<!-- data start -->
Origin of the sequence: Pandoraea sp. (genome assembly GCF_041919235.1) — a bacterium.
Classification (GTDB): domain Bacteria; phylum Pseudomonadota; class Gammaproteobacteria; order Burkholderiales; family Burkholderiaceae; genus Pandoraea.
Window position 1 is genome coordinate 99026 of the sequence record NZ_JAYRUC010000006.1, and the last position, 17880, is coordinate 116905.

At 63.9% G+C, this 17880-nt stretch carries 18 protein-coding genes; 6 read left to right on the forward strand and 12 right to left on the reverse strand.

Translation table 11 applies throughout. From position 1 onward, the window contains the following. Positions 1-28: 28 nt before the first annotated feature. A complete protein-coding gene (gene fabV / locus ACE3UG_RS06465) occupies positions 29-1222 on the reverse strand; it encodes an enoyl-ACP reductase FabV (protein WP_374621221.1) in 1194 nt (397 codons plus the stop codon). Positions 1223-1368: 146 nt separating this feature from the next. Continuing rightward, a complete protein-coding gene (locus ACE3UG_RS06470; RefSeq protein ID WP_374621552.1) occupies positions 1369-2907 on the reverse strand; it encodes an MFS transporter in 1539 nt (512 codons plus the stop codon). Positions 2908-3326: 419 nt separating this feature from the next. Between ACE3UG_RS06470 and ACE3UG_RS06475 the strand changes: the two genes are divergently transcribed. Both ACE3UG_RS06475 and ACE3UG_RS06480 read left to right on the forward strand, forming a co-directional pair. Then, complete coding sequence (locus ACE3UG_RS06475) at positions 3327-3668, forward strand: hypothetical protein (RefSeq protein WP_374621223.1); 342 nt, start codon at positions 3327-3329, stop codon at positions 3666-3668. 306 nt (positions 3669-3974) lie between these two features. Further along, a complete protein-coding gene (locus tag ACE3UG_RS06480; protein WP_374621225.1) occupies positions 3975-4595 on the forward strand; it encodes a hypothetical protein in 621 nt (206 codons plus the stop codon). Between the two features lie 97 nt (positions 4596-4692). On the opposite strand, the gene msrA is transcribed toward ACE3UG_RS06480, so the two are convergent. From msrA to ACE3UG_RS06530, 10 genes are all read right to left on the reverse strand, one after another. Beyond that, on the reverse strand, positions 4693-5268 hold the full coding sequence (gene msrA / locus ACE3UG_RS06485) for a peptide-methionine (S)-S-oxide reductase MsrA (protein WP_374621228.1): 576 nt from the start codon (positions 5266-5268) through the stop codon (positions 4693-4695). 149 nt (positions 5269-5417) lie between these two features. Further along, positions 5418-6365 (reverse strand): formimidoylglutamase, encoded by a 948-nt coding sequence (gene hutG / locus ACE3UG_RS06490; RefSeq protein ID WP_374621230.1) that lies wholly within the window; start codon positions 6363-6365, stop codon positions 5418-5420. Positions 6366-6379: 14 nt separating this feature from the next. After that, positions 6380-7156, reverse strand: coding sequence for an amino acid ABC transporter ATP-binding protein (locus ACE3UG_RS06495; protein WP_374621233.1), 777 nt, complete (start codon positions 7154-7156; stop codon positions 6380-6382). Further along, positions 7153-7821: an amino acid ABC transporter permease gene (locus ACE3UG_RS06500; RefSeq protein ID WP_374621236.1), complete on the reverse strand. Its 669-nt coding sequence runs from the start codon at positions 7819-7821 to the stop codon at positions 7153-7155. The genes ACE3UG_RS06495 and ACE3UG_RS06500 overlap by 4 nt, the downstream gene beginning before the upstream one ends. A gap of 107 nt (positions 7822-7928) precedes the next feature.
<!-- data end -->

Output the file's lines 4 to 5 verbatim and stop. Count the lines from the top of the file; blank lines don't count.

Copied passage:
At 63.9% G+C, this 17880-nt stretch carries 18 protein-coding genes; 6 read left to right on the forward strand and 12 right to left on the reverse strand.

Translation table 11 applies throughout. From position 1 onward, the window contains the following. Positions 1-28: 28 nt before the first annotated feature. A complete protein-coding gene (gene fabV / locus ACE3UG_RS06465) occupies positions 29-1222 on the reverse strand; it encodes an enoyl-ACP reductase FabV (protein WP_374621221.1) in 1194 nt (397 codons plus the stop codon). Positions 1223-1368: 146 nt separating this feature from the next. Continuing rightward, a complete protein-coding gene (locus ACE3UG_RS06470; RefSeq protein ID WP_374621552.1) occupies positions 1369-2907 on the reverse strand; it encodes an MFS transporter in 1539 nt (512 codons plus the stop codon). Positions 2908-3326: 419 nt separating this feature from the next. Between ACE3UG_RS06470 and ACE3UG_RS06475 the strand changes: the two genes are divergently transcribed. Both ACE3UG_RS06475 and ACE3UG_RS06480 read left to right on the forward strand, forming a co-directional pair. Then, complete coding sequence (locus ACE3UG_RS06475) at positions 3327-3668, forward strand: hypothetical protein (RefSeq protein WP_374621223.1); 342 nt, start codon at positions 3327-3329, stop codon at positions 3666-3668. 306 nt (positions 3669-3974) lie between these two features. Further along, a complete protein-coding gene (locus tag ACE3UG_RS06480; protein WP_374621225.1) occupies positions 3975-4595 on the forward strand; it encodes a hypothetical protein in 621 nt (206 codons plus the stop codon). Between the two features lie 97 nt (positions 4596-4692). On the opposite strand, the gene msrA is transcribed toward ACE3UG_RS06480, so the two are convergent. From msrA to ACE3UG_RS06530, 10 genes are all read right to left on the reverse strand, one after another. Beyond that, on the reverse strand, positions 4693-5268 hold the full coding sequence (gene msrA / locus ACE3UG_RS06485) for a peptide-methionine (S)-S-oxide reductase MsrA (protein WP_374621228.1): 576 nt from the start codon (positions 5266-5268) through the stop codon (positions 4693-4695). 149 nt (positions 5269-5417) lie between these two features. Further along, positions 5418-6365 (reverse strand): formimidoylglutamase, encoded by a 948-nt coding sequence (gene hutG / locus ACE3UG_RS06490; RefSeq protein ID WP_374621230.1) that lies wholly within the window; start codon positions 6363-6365, stop codon positions 5418-5420. Positions 6366-6379: 14 nt separating this feature from the next. After that, positions 6380-7156, reverse strand: coding sequence for an amino acid ABC transporter ATP-binding protein (locus ACE3UG_RS06495; protein WP_374621233.1), 777 nt, complete (start codon positions 7154-7156; stop codon positions 6380-6382). Further along, positions 7153-7821: an amino acid ABC transporter permease gene (locus ACE3UG_RS06500; RefSeq protein ID WP_374621236.1), complete on the reverse strand. Its 669-nt coding sequence runs from the start codon at positions 7819-7821 to the stop codon at positions 7153-7155. The genes ACE3UG_RS06495 and ACE3UG_RS06500 overlap by 4 nt, the downstream gene beginning before the upstream one ends. A gap of 107 nt (positions 7822-7928) precedes the next feature.